Pyometra is an infection of the uterus (womb). It is a common condition in older female dogs that have not been speyed, but can occur in un-speyed dogs of any age. Occasionally we see cases occurring in cats.
What causes pyometra?
Each time a female dog has a season (usually about twice a year) she undergoes all the hormonal changes associated with pregnancy – whether she becomes pregnant or not. The changes in the uterus that occur with each season make infection more likely with age. A very common organism called E. coli, found in your dog’s faeces, usually causes the infection. We most commonly see cases of pyometra in the 4-6week period after a heat. Injections with some hormones to stop seasons or for treatment of other conditions can also increase the risk of pyometra developing.
What are the signs of pyometra?
Pyometra is of course, only seen in females (since males do not have a uterus). It is more common in older females (above 6 years of age) but can be seen at any age. The signs usually develop around 6 weeks after the female has finished bleeding from her last season, but in some cases the bitch appears to have a prolonged season.
Early signs that you may notice are that your dog has pyometra include:
1. Licking her back end more than normal
2. “Off colour”
3. Off her food
4. Drinking more than normal (and will probably urinate more)
These signs will progress and you may see:
1. Pus (yellow/red/brown discharge) from her vulva if she has an open pyometra – this has a much better prognosis than a dog that has a closed pyo!
2. She may have a swollen abdomen
5. If left untreated signs will worsen to the point of dehydration, collapse and death from septic shock.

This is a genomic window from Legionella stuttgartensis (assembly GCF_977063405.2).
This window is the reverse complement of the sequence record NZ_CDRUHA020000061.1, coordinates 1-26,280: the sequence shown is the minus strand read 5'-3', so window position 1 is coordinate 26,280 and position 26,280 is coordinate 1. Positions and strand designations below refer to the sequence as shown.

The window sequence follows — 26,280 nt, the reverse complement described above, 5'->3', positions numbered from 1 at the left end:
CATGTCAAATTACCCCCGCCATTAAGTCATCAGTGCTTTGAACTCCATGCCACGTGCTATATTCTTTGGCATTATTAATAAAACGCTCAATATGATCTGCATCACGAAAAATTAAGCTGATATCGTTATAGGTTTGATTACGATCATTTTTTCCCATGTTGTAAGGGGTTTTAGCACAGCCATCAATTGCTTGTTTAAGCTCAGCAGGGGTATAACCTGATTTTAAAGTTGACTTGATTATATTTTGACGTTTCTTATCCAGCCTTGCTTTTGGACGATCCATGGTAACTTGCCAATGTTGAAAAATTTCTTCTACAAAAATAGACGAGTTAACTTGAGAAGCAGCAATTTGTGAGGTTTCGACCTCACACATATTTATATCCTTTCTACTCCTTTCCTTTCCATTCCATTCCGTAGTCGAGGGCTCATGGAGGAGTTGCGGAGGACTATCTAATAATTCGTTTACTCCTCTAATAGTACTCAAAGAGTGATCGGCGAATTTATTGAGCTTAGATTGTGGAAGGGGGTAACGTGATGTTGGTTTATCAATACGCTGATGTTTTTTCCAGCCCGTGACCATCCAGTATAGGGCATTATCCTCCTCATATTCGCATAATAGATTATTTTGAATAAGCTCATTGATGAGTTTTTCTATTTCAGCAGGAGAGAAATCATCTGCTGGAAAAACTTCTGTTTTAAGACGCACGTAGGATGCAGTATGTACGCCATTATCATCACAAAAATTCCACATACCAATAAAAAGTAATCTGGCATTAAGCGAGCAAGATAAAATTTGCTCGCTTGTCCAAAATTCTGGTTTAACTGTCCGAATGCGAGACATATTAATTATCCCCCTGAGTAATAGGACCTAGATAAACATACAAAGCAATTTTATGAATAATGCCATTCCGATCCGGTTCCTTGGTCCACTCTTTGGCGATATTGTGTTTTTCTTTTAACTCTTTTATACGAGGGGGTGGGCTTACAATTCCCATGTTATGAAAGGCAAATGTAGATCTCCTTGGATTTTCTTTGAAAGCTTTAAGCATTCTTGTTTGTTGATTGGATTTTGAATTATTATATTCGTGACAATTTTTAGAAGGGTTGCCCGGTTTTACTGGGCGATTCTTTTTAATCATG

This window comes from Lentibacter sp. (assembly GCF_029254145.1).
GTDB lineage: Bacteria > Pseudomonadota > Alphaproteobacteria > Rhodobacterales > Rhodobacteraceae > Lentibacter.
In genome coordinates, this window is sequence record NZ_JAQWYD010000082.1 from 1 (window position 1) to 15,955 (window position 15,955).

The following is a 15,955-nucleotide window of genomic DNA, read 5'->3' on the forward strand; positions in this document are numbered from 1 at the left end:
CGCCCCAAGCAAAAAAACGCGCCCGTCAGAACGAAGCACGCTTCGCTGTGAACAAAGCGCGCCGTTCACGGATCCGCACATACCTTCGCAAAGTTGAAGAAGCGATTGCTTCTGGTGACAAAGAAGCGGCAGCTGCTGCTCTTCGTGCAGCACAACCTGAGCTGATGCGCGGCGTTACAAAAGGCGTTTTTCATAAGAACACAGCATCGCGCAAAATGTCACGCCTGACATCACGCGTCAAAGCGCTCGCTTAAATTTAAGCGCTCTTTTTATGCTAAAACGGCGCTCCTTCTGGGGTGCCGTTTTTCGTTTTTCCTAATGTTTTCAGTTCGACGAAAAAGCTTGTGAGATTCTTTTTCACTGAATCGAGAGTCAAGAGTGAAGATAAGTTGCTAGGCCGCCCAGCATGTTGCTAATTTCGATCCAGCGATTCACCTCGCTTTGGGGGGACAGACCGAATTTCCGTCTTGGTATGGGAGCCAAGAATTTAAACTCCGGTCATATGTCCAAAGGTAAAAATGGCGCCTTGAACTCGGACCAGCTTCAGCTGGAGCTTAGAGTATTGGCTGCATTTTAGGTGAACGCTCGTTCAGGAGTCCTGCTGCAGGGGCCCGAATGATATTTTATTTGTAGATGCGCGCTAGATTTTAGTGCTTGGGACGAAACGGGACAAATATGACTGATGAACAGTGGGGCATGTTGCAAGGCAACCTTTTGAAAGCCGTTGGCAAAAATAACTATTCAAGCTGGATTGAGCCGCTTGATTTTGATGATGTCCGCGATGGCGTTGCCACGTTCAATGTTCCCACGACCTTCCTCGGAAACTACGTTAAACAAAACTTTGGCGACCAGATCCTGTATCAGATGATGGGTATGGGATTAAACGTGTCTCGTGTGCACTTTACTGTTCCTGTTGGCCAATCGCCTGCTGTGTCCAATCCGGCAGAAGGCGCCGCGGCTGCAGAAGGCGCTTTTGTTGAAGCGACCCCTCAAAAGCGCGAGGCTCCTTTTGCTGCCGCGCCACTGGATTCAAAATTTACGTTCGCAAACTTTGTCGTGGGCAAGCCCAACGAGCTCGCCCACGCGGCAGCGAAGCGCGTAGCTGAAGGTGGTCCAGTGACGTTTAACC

Your vet will probably suspect your dog has a pyometra based on the history, your description of the signs and from their examination of your pet. They may suggest procedures such as ultrasound and blood tests to confirm the diagnosis, rule out other possible causes and to check that your pet is well enough to undergo treatment.
The treatment of choice for pyometra is surgery to remove her uterus immediately. The operation is essentially the same as a routine spey, however there is more risk involved and a higher chance of complications when the operation is being carried out on a sick pet. Your dog will also be given intravenous fluids (a drip), antibiotics and pain relief.
Alternative treatment options (Little Critters DOES NOT recommend this an a treatment option)
Medical treatment using prostaglandins is theoretically possible but very rarely chosen. Treatment with prostaglandins is only really possible with an “open pyometra”, where pus is draining from the vulva. In a “closed pyometra” (cervix is closed), treatment with prostaglandins carries a risk of uterine rupture and peritonitis (infection in the entire abdomen).
Treatment often results in signs of distress including restlessness, panting, vomiting, defecation, salivation, and abdominal pain.
It is usually at least 48 hours before any improvement will be seen.
If your dog is severely ill at the time of diagnosis she may die from toxaemia (blood poisoning) before the prostaglandins have a chance to work.
The recurrence rate is high (around 60%).
Your dog’s fertility will be affected, meaning that successful breeding only occurs in a small number of dogs following treatment.
Prognosis and prevention
Most dogs will make a full recovery after treatment for a pyometra, if the condition is caught early. Speying your dog before she develops a pyometra will prevent this condition occurring.by